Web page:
We also heard about how she battled with repeated injuries in her competitive life leading up to the Athens Olympics, and even took to self-harm, at one stage cutting herself for days on end. We really got how much she took out on herself her frustrations with her body and her anger with herself. Apart from being a very honest account of what it can take for a very successful person to get there and overcome their obstacles, it was also I thought admirable to hear this for the not-a-few who also self-harm, and give them courage that they can get through this.

Then finally she accomplishes her goal, victory in the 800 and 1500 metres events, which of course is what she is remembered for. No wonder the audience stood for her at the end of the program. It was all the more poignant and joyful when you now knew what she had gone through to get there, a true triumph over adversity. I for one loved the interview and the program, so sensitively led by Piers Morgan. What an inspiration for others!

I coach people to recover from adversity and be successful in their careers. Click here.

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In adversity it’s time to get resourceful

With lots of change going on in the work-place, people will very likely be finding things difficult, especially as for lots of people at present the workplace is very stressful, along with financial cutbacks. As we’ve discussed in this blog, change often comes to people in bunches. They’ve got lets say a change at work when parallel to this is a lot happening on the home front too. Or a parent dies and you’ve just split up with a partner and been told you’ve got a serious illness.

Flexibility is a hard one if you’re confronted with a change you don’t like and don’t want. This is when people can dig in their heals and resist like mad. The trouble is that the change ends up happening and the only ones who seem to be suffering in the end is us.

When we get scared, we tend to put up the barriers. Too much of our energy is invested in holding on and surviving. Thus we don’t have the openness to alternative possibilities. We’ve shut down on our right-brain thinking and our creativity. So we don’t necessarily see the options in a situation. We also fear for the future and don’t always think that things could work out as we want.

If we went into a situation imagining we had multiple possibilities, we might then be able to work out different ways of dealing with it. We might see alternative scenarios working out for us, and can plan alternative strategies, each for a different eventuality.

Flexibility is a crucial change management skill. With flexibility, your beliefs are more open to things working out. You may be more positive in your outlook towards life and other people. You might be more optimistic, and believe that whatever happens will be for the best. I’ve always been struck how things work out well for people with this orientation to life. They tend to be more resourceful and have ideas to deal with situations. They are less invested in the fear of things going wrong and more in what they might do and how it will benefit them.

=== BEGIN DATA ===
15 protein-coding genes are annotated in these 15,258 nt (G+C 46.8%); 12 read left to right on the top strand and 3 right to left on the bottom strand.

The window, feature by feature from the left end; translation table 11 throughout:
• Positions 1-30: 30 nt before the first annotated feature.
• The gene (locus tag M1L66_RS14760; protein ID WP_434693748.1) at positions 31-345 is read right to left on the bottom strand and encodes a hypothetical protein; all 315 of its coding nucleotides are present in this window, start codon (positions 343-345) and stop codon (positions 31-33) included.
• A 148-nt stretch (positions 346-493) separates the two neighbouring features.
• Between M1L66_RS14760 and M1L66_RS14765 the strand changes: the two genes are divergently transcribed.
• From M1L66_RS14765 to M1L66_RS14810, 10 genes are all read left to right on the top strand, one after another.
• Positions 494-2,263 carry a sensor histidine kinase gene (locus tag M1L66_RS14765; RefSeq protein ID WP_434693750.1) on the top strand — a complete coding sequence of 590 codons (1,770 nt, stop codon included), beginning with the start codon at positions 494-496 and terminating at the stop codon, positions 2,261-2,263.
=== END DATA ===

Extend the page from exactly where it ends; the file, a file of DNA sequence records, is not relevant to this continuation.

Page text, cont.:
Flexibility can be cultivated. One might for example deliberately teach oneself to breathe and let go of fear, and deliberately have the intention that things will work out. One can teach oneself to think in terms of developing options. One can train oneself to challenge the negative, doubting, fearful side.

More is possible than we might think. So, if you’re feeling up against it at the moment, maybe this is the universe telling you to get resourceful.

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What happens can be a product of what we think to be so

Thinking that you are experiencing adversity or difficulty is of course a mindset in itself. Not of course that is how it seems. To one who’s business is going pear-shaped or has lost his job, or his or her partner has left, or has just learned she or her has a serious illness, that’s very likely be feel very real. For anybody who has seen the cash drain out of their business in 2008 or even today will say, they will have felt it big-time. So, how do you respond? How do you shift this thinking, that you are up against it at some level, that things are going against you?

I was running a workshop for a business on the day in 2008 right after the Lehman Bros crash, when the former’s stock price hit the floor. For people who were generally used to things going their way, it was a huge shock. I remember that they just sat stunned in the break, staring at a TV screen. I also remember also running a workshop on the day of the attack on the Twin Towers and that same shock in the group when the news broke. We don’t forget these things. It sticks in the mind.

Adversity can drive you to the wall, but there comes a point for many people, it’s like a kind of turning point, when they decide they’ve had enough of being in the hole, wallowing (so it seems to them) in feeling sorry for themselves for their situation. They decide things must change and it starts with themselves and their mindset.